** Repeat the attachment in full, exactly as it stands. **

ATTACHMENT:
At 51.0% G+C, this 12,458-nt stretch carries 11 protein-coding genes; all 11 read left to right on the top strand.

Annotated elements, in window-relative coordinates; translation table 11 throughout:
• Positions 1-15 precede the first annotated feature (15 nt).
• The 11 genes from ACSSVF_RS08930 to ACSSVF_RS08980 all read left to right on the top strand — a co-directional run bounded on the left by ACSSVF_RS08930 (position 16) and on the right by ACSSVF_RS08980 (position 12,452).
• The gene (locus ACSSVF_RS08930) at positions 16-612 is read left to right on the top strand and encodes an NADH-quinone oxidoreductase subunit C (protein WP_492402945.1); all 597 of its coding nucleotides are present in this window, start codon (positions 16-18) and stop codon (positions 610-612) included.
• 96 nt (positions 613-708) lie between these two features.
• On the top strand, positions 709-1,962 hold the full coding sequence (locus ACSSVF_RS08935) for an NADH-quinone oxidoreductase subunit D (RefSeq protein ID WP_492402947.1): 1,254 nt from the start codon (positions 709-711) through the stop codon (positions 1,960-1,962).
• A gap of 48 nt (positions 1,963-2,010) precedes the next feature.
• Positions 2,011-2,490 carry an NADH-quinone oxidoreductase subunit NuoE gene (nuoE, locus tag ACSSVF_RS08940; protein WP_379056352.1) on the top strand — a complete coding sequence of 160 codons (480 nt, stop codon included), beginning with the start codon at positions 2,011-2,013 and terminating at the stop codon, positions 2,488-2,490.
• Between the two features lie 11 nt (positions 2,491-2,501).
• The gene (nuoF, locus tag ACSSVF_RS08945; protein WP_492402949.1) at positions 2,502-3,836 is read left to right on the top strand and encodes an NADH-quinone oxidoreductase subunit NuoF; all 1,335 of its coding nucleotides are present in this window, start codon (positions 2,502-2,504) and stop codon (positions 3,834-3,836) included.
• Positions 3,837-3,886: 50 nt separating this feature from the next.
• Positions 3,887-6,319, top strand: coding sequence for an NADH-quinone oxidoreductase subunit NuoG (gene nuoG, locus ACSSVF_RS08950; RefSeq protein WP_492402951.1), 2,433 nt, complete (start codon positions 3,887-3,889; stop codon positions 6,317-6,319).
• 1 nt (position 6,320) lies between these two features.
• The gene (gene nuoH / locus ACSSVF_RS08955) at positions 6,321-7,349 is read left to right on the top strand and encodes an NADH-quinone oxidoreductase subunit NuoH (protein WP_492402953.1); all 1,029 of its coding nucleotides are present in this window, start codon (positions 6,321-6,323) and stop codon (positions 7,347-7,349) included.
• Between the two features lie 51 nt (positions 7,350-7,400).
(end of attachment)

At 51.0% G+C, this 12,458-nt stretch carries 11 protein-coding genes; all 11 read left to right on the top strand.

Annotated elements, in window-relative coordinates; translation table 11 throughout:
• Positions 1-15 precede the first annotated feature (15 nt).
• The 11 genes from ACSSVF_RS08930 to ACSSVF_RS08980 all read left to right on the top strand — a co-directional run bounded on the left by ACSSVF_RS08930 (position 16) and on the right by ACSSVF_RS08980 (position 12,452).
• The gene (locus ACSSVF_RS08930) at positions 16-612 is read left to right on the top strand and encodes an NADH-quinone oxidoreductase subunit C (protein WP_492402945.1); all 597 of its coding nucleotides are present in this window, start codon (positions 16-18) and stop codon (positions 610-612) included.
• 96 nt (positions 613-708) lie between these two features.
• On the top strand, positions 709-1,962 hold the full coding sequence (locus ACSSVF_RS08935) for an NADH-quinone oxidoreductase subunit D (RefSeq protein ID WP_492402947.1): 1,254 nt from the start codon (positions 709-711) through the stop codon (positions 1,960-1,962).
• A gap of 48 nt (positions 1,963-2,010) precedes the next feature.
• Positions 2,011-2,490 carry an NADH-quinone oxidoreductase subunit NuoE gene (nuoE, locus tag ACSSVF_RS08940; protein WP_379056352.1) on the top strand — a complete coding sequence of 160 codons (480 nt, stop codon included), beginning with the start codon at positions 2,011-2,013 and terminating at the stop codon, positions 2,488-2,490.
• Between the two features lie 11 nt (positions 2,491-2,501).
• The gene (nuoF, locus tag ACSSVF_RS08945; protein WP_492402949.1) at positions 2,502-3,836 is read left to right on the top strand and encodes an NADH-quinone oxidoreductase subunit NuoF; all 1,335 of its coding nucleotides are present in this window, start codon (positions 2,502-2,504) and stop codon (positions 3,834-3,836) included.
• Positions 3,837-3,886: 50 nt separating this feature from the next.
• Positions 3,887-6,319, top strand: coding sequence for an NADH-quinone oxidoreductase subunit NuoG (gene nuoG, locus ACSSVF_RS08950; RefSeq protein WP_492402951.1), 2,433 nt, complete (start codon positions 3,887-3,889; stop codon positions 6,317-6,319).
• 1 nt (position 6,320) lies between these two features.
• The gene (gene nuoH / locus ACSSVF_RS08955) at positions 6,321-7,349 is read left to right on the top strand and encodes an NADH-quinone oxidoreductase subunit NuoH (protein WP_492402953.1); all 1,029 of its coding nucleotides are present in this window, start codon (positions 6,321-6,323) and stop codon (positions 7,347-7,349) included.
• Between the two features lie 51 nt (positions 7,350-7,400).